Creating Teaching Tools for Young Children with Challenging BehaviorWe adapted Creating Teaching Tools to provide you and other teachers with practical strategies that we know to be successful in helping young children with problem behavior. These strategies come from our research activities and experiences in Positive Behavior Support. Click here to find more information on the development of the teaching tools.
The Teaching Tools are designed to provide easily accessible ideas and materials so that you can support children in the classroom and other learning environments. We have tested the strategies offered by Creating Teaching Tools through a pilot study that focused on helping children with developmental delays and problem behavior as they transitioned into public school early childhood special education classrooms.
Table of Contents
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The User's Manual provides an overview of the entire contents of the Creating Teaching Tools materials. It presents steps to take in using the materials to support young children in the classroom and other learning environments. The manual also provides the following guides and tips for mental health consultants: Steps to follow in using a decision tree for intervention using Teaching Tools; tips for facilitating family partnership; a sample letter to family; developing a consultation plan; supporting teacher during implementation of the support plan; and monitoring child progress and evaluating the plan.
Getting Started section provides tips sheets, reproducible forms, and guides as tools to assist in gathering the necessary information prior to strategy selection and during implementation of supports.
The Routine Based Support Guide includes strategies for 12 common classroom routines or activities based on problematic situations and the purpose of the problem behavior. The guide provides the strategies for preventing and responding to the problem behavior as well as identifying the new skills to teach.
This folder contains Buddy System Tip Sheet and “You've Got to Have Friends”, an article about peer buddies. They provide ideas for using a peer buddy system to support the child with challenging behavior while adjusting to the new setting.
Teacher Tools contains visuals that help children understand common classroom rules and what areas are off limits (i.e., stop signs).
The Turtle Techniques is a method of teaching young children a strategy for coping with anger, disappointment, and frustration. This folder contains an article about anger control, visuals for the turtle technique steps, and a scripted story.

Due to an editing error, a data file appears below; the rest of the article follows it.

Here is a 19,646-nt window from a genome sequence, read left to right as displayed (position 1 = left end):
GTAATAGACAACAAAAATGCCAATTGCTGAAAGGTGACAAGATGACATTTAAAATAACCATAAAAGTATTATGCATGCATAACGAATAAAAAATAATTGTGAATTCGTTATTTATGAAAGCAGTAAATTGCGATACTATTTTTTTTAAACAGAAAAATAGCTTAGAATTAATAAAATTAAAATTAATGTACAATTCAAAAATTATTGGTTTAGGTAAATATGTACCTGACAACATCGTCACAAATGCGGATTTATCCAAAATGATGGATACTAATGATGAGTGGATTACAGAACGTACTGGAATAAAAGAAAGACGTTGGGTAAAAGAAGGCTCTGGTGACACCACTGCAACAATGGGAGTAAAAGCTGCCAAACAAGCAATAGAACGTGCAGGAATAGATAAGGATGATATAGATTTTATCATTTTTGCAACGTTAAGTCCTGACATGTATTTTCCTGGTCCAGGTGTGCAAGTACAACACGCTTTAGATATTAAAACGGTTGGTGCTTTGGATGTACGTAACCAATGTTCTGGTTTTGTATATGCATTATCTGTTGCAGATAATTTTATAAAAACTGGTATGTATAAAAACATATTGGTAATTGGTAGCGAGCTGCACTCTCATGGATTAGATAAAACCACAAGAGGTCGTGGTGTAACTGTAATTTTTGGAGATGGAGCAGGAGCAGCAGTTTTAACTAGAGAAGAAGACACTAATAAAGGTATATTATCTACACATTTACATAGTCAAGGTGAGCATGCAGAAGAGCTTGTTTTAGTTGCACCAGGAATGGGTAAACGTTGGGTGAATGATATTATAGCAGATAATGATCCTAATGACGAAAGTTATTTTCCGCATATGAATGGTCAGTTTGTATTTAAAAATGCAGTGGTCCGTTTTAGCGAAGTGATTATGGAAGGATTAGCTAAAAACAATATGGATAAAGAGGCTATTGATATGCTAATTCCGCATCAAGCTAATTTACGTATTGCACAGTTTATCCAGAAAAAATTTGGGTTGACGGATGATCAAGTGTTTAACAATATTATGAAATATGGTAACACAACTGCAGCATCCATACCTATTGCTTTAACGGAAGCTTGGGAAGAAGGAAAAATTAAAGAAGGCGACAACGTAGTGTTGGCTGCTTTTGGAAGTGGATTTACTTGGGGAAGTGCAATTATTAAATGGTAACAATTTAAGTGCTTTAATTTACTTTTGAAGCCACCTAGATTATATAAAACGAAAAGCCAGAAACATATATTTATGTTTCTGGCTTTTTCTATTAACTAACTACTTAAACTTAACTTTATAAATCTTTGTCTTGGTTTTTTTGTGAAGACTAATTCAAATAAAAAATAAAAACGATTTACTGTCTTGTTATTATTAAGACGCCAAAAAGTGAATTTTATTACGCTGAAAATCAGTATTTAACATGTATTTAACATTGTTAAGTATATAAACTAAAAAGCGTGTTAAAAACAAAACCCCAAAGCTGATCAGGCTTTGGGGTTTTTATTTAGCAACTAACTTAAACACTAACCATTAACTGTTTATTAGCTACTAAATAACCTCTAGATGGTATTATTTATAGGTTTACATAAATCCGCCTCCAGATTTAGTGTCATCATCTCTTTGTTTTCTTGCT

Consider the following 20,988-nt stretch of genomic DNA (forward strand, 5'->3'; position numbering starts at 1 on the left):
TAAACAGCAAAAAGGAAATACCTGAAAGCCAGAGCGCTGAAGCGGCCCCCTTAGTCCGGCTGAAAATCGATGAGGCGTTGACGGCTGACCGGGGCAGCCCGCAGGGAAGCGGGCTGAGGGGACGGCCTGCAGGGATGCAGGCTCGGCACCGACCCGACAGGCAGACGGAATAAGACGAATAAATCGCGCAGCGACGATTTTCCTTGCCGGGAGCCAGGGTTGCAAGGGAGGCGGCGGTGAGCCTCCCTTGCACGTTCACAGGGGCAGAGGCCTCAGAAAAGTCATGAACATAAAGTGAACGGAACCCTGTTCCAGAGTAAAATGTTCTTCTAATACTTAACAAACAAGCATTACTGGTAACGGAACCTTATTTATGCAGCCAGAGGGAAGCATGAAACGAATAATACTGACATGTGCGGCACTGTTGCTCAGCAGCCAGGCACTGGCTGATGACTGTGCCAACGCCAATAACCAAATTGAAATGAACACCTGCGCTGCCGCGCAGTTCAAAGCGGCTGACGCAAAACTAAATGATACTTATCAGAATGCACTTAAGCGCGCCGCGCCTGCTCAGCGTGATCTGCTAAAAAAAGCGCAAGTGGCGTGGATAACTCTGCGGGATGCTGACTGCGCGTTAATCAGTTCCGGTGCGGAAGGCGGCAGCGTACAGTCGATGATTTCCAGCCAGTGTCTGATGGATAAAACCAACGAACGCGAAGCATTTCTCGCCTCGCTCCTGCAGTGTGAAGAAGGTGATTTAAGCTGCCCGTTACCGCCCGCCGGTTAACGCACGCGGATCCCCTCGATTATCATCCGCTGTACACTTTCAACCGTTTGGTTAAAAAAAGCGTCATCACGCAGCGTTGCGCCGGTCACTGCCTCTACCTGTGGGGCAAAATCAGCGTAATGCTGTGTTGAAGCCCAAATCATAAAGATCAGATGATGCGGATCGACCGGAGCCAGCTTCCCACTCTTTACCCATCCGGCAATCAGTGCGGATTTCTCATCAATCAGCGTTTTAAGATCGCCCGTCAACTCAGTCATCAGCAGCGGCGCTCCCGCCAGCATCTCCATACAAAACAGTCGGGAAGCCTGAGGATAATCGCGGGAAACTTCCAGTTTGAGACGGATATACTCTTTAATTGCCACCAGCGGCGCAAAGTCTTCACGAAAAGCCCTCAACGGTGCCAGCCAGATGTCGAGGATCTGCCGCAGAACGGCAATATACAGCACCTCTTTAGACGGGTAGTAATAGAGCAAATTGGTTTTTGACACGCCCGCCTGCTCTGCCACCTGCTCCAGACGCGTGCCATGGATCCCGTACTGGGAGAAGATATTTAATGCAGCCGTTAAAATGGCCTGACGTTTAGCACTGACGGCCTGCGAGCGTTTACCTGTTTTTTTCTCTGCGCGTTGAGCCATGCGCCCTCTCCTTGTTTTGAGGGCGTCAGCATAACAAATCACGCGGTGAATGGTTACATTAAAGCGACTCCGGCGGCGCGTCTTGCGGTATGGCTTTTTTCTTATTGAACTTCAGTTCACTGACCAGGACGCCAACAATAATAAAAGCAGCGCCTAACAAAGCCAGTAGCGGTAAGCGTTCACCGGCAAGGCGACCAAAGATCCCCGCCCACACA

This folder provides a rationale and key points for using the visual strategies. Visual schedules, choice boards, cue cards, and activity sequences with a variety of pictured examples are provided to help caregivers develop their own visual supports.
This folder contains Scripted Story Tips. Scripted stories help children understand a social situation by describing the situation, what the child needs to do, and how others feel when the child exhibits the inappropriate behavior or desired behavior.
The Circle Time Tips focuses on visual strategies for helping children understand circle time. The folder includes a scripted story about circle time, rules for circle, and a mini-schedule for understanding and predicting the activities of circle time.
The Feeling Vocabulary folder contains an article about enhancing young children's emotional vocabulary. The article provides a variety of strategies to support children around the notion of appropriately expressing feelings. Some of the ideas discussed in the article are also provided in this folder: visuals depicting a variety of emotions, a feeling wheel, and a feeling chart.
The Home Kit contains strategies and information the teacher can share with families. The folder includes “My teacher Wants to Know”, a questionnaire designed to offer critical information about the child. A scripted story, “I Go to Preschool” is provided to help children with first time transitions to school. A visual mini schedule, “Getting Ready for School” and a tip sheet, “Use Positive Words” are provided for parents to get the child ready for school and to communicate in a way that supports the child's success.
This folder provides folder labels and binder inserts. The labels and binder inserts provide a way to organize the materials.
The Creating Teaching Tools for Young Children (TTYC) was a product originally developed by Bobbie Vaughn, Rochelle Lentini, and Lise Fox of the University of South Florida to provide practical guidance on how to support young children with challenging behavior. It has been disseminated since 2004 through support from the Office of Special Education Programs (grant # H324Z010001 and #H326B070002). Through the current funding provided by the Office of Head Start, we have expanded and updated the TTYC by providing more detailed information on the use of TTYC, adding strategies for toddlers, providing a decision-making tool for determining the support a child might need, and offering specific guidance on how mental health consultants in Early Head Start/Head Start could use these tools with Early Head Start/Head Start teachers, staff and families.
This guide and the related materials were designed to be used by early educators, higher education personnel, consultants, and professionals involved in programs for young children. It is reproducible. None of the materials may be reproduced to generate revenue for any program or individual. The use of the materials should be appropriately cited. The recommended citation is as follows:
Lentini, R., Vaughn, B. J., Fox, L., & Kwang-Sun Blair (2009). Creating teaching tools for young children with challenging behavior (3rd edition). Tampa, Florida: University of South Florida.